Yesterday's announcement that the government has shortlisted eight potential sites for a UK spaceport, and enabled a regulatory regime for manned spaceflight, is a breakthrough moment for our £11bn space sector.
Politicians everywhere have to decide between satisfying long-term national needs and achieving short-term electoral rewards.
The row between former chancellor Lord Lawson and the BBC has escalated over the past week.
Eric Pickles’s rejection of the redevelopment plans for Smithfield Market will have been as surprising and unwelcome to the City of London as Germany’s stunning World Cup defeat of the home team was to Brazil on the same day.
Dr Roger Barker, head of corporate governance at the Institute of Directors, says Yes.
My wife recently passed along to me an almost unutterably beautiful video from the Royal Shakespeare Company.
In 2018, the first Crossrail trains will come roaring in to Farringdon Station and commuters will spill out along its 200m platform.
If you woke up early yesterday morning and thought it might be a good time to get the weekly shop done, you would have had to forget it. Sorry, this is England.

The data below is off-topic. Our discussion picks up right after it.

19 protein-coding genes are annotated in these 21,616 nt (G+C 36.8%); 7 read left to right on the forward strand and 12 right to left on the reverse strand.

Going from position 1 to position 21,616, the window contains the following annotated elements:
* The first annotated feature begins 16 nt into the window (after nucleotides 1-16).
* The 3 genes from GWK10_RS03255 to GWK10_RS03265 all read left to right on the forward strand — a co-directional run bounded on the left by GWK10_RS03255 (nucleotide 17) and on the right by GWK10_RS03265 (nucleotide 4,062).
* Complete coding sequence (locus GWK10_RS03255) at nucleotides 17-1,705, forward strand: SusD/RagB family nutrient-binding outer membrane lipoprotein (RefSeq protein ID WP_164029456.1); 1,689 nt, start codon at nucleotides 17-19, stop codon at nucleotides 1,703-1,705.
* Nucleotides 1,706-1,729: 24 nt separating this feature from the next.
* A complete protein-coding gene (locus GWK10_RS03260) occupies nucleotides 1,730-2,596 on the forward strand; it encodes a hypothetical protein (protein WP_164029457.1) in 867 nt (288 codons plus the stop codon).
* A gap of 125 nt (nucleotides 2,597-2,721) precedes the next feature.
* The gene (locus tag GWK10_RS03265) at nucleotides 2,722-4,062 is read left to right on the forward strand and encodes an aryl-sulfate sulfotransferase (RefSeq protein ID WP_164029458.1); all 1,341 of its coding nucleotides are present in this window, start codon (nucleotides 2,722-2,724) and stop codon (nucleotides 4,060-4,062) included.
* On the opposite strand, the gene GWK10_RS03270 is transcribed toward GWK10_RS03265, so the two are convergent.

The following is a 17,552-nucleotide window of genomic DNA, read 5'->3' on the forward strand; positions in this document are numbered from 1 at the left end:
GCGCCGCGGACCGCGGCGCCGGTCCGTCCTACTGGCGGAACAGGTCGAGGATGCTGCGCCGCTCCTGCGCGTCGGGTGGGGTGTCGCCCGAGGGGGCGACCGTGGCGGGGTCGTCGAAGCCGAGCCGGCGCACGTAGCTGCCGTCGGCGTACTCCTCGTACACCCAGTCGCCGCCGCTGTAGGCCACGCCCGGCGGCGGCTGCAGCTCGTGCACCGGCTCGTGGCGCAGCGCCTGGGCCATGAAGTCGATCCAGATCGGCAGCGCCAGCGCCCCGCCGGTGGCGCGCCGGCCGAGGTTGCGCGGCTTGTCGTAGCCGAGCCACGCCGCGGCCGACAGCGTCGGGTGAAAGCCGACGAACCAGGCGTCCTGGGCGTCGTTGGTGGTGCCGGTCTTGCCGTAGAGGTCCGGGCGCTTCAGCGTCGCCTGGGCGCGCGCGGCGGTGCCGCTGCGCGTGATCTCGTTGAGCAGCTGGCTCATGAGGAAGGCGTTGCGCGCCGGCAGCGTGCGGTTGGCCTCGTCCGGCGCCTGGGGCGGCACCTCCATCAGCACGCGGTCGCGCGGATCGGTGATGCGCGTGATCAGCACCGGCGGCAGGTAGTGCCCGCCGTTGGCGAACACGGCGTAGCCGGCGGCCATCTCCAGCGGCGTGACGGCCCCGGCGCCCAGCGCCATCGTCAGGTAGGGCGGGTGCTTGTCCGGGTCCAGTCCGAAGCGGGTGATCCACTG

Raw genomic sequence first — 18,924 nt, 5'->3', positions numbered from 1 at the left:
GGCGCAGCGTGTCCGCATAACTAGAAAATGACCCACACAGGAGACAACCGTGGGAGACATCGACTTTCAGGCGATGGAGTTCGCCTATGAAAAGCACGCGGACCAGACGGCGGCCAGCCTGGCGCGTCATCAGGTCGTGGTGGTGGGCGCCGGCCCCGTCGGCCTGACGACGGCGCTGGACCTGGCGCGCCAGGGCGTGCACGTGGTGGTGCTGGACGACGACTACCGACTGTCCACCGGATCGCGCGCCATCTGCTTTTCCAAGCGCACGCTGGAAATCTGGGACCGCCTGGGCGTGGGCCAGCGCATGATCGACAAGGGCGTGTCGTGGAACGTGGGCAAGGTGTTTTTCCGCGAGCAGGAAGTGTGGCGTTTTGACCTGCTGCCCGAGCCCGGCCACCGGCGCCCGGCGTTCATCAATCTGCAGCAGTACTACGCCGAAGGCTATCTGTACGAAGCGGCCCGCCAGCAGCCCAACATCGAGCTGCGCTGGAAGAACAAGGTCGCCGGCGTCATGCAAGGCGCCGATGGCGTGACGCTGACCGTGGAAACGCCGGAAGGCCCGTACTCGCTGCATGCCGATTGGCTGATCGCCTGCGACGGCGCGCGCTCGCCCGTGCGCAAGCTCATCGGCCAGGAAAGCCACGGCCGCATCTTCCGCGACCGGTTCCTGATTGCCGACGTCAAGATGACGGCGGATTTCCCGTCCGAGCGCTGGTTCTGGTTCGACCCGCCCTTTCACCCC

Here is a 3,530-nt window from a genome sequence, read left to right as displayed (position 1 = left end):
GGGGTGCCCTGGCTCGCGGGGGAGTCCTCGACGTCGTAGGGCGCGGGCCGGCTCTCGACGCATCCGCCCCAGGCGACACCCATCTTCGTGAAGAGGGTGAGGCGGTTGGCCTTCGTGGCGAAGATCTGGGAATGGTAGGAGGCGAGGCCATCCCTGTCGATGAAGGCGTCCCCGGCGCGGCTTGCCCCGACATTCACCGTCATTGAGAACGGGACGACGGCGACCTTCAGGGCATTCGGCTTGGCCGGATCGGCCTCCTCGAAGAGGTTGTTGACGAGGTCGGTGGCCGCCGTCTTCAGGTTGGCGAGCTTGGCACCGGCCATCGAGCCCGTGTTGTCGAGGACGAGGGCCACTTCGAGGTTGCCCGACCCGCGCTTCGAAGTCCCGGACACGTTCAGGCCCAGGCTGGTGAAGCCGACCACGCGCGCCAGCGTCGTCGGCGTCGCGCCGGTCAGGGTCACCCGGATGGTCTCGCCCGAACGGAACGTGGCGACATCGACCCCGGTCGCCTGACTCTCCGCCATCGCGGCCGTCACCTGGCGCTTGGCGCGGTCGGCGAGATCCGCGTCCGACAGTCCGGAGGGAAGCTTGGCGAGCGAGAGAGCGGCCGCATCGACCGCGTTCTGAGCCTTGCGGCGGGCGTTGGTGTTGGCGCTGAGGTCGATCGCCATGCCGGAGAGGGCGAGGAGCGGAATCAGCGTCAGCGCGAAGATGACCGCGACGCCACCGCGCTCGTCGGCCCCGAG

ACCORDING to the Home Office, the Prime Minister, and other senior politicians, it is important that police and officials of all kinds should be able to look at your telephone and internet records.
Why should I let the toad work/ Squat on my life?” With the summer holiday season upon us, it’s easy, even in a hardworking and ambitious place like the City, for the mind to turn to the pleasures of life outside the office.
London is growing – and it is growing eastwards. A combination of large-scale redevelopment projects and underdeveloped land means that east London is in demand for both new homes and jobs.
Qing Wang, professor of marketing and innovation at Warwick Business School, says Yes.
The dramatic fall in Eurozone sovereign bond yields has led some to herald the end of the crisis. We believe this is premature.
The dream is over in Brazil; the illusion shattered. Despite President Dilma Rousseff’s claims that this would be the World Cup of all World Cups, for Brazilians it is now seen as the disgrace of disgraces.
Take That’s Gary Barlow has again been reported to have participated in complicated tax avoidance schemes. And as ever, discussion on the subject has been clouded by inaccurate reporting.
Mark Wallace, executive editor of ConservativeHome, says Yes.